The dramatic finale to the Rugby World Cup is just two days away. But organisers have been consulting with global turf experts since 2015 to ensure they were pitch-perfect for the tournament. The World Cup is running during Japan’s typhoon season too, so severe weather has created huge challenges for ground maintenance teams. But the stadiums have risen to the occasion magnificently. One pitch was even completely re-turfed just weeks before kickoff because it wasn’t up to scratch.
Five host venues in Japan now have hybrid turf in their stadiums. Combining natural turf with artificial turf – typically around 3% – makes pitches more robust. These are becoming popular over in the UK too, although super robust natural turf is still important.
England alone has around 1900 Rugby Union clubs and Sport England estimates around 170,200 people play rugby at least once a week. That’s a lot of grass taking a lot of abuse. Like all sports grounds, rugby pitches require care all year round, even when the playing season is at an end.
Good ground work
September brings the start of rugby season. Pitches need to be mowed regularly to keep grass at the right height (50mm – 75mm). Chain harrowing after fixtures repairs divots and gets the grass upright again. This is vital for good airflow and root aeration so soil can breathe and water can drain away (important for your lawn too). It also improves exposure to sunlight which manages fungi and bacteria too.
Autumn and winter feeds keep the cell walls and roots of grass happy and healthy. These should be a mix of nitrogen, phosphate and potash. And with so much rainfall in the UK, pitches need to be spiked with hand forks or slitteror aerators to encourage drainage.
Into December and January, the aim is to keep off the pitch as much as possible otherwise you risk doing more harm than good, but draining away standing water before it freezes is vital! As is chain harrowing, but keep it to a minimum. And in March it’ll be back to feeding again but this time with some nitrogen, lots of potash to strengthen roots, and no phosphate. April is the time to prepare for the end of the season. Having sand and grass seeds ready to go once the playing season has finished means you can start getting the pitch back to full health again. The pitch must be spiked and brushed with sand, before new grass seeds are sown. And a suitable feed nitrogen rich, enough phosphate and potash to last until November.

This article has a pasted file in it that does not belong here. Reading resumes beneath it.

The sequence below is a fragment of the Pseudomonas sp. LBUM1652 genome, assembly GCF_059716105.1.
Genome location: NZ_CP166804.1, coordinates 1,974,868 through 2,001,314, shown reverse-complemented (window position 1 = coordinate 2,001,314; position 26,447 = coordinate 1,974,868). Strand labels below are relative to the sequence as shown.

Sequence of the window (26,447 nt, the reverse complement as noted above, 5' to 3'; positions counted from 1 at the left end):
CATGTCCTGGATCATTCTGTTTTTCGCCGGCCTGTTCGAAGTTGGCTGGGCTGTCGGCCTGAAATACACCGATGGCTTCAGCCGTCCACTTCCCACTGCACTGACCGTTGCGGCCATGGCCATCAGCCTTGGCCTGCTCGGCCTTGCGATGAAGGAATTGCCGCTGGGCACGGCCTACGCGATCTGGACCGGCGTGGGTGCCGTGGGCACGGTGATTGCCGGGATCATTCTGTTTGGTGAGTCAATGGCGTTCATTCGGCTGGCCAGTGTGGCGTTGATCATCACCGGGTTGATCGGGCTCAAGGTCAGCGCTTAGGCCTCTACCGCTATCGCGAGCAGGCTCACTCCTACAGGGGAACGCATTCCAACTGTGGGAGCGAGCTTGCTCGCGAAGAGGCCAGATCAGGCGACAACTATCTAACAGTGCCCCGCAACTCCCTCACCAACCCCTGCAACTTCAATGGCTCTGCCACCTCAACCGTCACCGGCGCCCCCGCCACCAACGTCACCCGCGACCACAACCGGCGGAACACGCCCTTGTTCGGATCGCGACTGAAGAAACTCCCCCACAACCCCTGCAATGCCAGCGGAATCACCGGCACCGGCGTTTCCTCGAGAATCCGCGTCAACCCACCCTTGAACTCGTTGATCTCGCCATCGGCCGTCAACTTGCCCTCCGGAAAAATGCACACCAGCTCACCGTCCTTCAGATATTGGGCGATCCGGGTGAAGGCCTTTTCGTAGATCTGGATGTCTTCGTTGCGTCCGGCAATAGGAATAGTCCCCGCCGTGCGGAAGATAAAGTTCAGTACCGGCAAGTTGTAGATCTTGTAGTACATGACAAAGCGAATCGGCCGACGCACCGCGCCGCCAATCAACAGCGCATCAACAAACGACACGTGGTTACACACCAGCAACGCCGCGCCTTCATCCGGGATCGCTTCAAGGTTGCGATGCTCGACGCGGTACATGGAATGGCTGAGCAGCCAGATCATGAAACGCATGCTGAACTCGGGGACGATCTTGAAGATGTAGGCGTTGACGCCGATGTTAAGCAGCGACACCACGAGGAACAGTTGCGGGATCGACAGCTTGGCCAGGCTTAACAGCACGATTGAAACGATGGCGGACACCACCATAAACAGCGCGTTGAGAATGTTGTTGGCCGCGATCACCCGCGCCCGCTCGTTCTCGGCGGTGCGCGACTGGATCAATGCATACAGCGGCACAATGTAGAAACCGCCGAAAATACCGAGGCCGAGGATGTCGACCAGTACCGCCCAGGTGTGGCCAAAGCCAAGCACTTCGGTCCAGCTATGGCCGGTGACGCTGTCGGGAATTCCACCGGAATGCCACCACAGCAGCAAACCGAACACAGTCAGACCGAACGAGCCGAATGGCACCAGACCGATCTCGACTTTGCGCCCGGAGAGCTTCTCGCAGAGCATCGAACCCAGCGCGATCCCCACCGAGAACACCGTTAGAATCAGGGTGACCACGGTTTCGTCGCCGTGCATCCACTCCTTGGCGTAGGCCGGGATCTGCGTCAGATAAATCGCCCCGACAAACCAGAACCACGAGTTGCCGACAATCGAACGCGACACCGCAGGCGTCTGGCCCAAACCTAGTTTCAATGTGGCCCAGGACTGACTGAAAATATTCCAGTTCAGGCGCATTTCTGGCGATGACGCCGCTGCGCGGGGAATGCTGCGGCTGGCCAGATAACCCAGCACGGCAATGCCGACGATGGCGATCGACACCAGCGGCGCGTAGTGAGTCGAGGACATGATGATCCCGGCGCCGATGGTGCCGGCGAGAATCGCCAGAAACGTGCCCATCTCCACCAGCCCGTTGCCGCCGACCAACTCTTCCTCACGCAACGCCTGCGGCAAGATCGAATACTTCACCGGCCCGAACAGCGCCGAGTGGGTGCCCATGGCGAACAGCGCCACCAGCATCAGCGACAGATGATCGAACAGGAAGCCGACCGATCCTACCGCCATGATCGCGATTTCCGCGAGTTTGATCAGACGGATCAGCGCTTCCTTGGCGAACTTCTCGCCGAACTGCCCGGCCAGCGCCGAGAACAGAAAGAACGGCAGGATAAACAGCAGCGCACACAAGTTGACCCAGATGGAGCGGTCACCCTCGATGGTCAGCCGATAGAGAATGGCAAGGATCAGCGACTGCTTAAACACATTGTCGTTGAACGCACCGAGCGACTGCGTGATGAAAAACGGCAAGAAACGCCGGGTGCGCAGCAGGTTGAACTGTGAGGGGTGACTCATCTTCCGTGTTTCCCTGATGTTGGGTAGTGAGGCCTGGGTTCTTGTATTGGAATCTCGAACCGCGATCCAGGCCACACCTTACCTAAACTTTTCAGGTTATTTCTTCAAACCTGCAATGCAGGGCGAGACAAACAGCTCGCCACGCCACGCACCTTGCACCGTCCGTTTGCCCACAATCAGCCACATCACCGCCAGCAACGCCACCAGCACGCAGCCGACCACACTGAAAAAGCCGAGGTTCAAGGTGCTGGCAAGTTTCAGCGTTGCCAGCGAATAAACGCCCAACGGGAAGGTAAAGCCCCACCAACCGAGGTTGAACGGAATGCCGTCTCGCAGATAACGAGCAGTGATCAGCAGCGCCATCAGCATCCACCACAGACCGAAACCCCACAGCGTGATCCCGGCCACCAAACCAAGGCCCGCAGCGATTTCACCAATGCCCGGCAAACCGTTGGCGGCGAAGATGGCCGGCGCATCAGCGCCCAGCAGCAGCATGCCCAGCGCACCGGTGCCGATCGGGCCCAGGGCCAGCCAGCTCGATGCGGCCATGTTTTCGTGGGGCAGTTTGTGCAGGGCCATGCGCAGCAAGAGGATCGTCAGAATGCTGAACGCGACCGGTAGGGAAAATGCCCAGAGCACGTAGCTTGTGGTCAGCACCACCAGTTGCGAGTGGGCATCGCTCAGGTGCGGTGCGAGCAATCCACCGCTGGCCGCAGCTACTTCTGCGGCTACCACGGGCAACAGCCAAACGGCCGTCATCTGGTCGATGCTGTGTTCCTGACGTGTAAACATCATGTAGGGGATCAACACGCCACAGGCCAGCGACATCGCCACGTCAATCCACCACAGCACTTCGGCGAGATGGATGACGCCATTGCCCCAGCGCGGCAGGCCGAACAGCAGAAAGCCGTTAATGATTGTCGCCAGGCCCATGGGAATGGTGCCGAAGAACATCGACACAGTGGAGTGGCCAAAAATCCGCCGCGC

Through the summer months, the battle will be keeping the ground moist enough. But if you can do that, you’ll be in a good position when rugby season comes round again.
Did you know?
The Sapporo Dome stadium in Japan has been transformed into a rugby venue thanks to a sliding pitch.For its usual baseball matches, the stadium uses artificial turf. But for the Rugby World Cup, the baseball pitch has been rolled up and a natural grass pitch slides in to take its place. Watch the transformation here.
Not all grasses are created equal
If you’re a landscaper designing a sports ground or a communal green space, you need a trade supplier who can offer a durable and resilient turf.
Our pro sports turf is a specialist turf for sports fields, and any space that would benefit from a hard wearing grass. Our grass blend is quick to establish, has an excellent ability to recover, is hard wearing and disease resistant.